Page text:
“The Undiscovered Self ” by C.G. Jung
Filed Under: Media & Tech | Posted: 09/20/2012 at 9:32PM
Comments | Region: New York | United States
I liked this book better before I read it — the distinguished black cover, with its thought-provoking illustration: the profile of a man’s head, in white, with a smaller, multicolored profile inside, superimposed by a black labyrinth. It’s all so perfectly 1958 (the year The Undiscovered Self — a delighting title! — was released)! But the book itself is basically an acidulous, slightly paranoid attack on Communism, tinged with a faint apology for Jung’s onetime support of the Nazis.
In 1958, Science and Progress were unstoppable, creating a monolithic state. Opening the book at random:
Whereas the man of today can easily think about and understand all the "truths" dished out to him by the State, his understanding of religion is made considerably more difficult owing to the lack of explanations.
You can thank R.F.C. Hull for that flat-footed translation — or possibly the aging Carl Jung for the prose itself. (He died in 1961.) Incidentally, that passage I just quoted was highlighted in blue by the nameless previous owner of my copy (a nice Mentor paperback). This highlighting fool got started on the very first page, when the book is described, under the headline "Prescription for Salvation." She (or he) underlined:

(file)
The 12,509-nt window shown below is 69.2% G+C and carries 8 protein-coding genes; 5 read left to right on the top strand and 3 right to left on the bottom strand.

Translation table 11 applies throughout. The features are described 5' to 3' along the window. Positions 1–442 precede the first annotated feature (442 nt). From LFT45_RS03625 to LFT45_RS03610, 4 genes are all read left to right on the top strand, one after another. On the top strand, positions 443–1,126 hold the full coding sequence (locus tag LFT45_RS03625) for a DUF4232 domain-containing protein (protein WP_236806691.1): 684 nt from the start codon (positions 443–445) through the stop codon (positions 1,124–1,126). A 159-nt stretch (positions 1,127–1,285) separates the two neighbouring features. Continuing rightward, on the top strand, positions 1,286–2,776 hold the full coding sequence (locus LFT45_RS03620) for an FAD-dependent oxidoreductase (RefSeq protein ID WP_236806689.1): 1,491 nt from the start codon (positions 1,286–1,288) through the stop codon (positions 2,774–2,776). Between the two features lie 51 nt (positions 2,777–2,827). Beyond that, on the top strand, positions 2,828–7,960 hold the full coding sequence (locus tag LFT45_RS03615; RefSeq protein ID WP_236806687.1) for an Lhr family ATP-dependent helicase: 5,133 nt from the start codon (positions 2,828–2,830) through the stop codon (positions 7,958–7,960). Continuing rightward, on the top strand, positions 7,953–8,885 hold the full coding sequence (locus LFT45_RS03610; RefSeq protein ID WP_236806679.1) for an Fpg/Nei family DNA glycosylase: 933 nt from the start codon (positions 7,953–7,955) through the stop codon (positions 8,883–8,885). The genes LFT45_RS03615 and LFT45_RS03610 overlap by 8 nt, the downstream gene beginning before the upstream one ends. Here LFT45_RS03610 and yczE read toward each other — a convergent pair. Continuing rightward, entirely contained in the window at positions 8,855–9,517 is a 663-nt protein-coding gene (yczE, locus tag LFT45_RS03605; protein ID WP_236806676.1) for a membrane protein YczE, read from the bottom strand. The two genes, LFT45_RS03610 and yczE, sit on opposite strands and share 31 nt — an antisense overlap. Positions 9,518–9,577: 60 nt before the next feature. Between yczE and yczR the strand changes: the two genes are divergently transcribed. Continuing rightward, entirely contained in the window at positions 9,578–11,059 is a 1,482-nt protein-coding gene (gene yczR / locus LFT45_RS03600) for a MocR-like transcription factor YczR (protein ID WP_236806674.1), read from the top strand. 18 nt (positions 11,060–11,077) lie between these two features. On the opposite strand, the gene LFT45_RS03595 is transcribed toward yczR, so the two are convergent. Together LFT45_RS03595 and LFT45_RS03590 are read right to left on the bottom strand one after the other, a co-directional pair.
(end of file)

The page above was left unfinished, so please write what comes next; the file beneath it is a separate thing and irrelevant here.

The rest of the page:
Dr. Jung affirmed that the survival of our civilization might well depend upon closing the widening gulf between the conscious and unconscious aspects of the human psyche.
The problem is that — as that first, random quotation implied — the "unconscious" turns out to basically mean Christianity.
Jung was not much of a prophet. Ten years after this book, the vast and monolithic state began to wither, replaced by niche-marketing, Hippies, libertarian Republicans and Jesus freaks. The Age of Ideology was over, replaced by the Age of Entrepreneurial Snack Bars. No longer was this passage true:
The bigger the crowd the more negligible the individual becomes. But if the individual, overwhelmed by the sense of his own puniness and impotence, should feel that his life has lost its meaning — which, after all, is not identical with public welfare and higher standards of living — then he is already on the road to State slavery and, without knowing or wanting it, has become its proselyte.
Farewell, State slavery! Hello, Starbucks!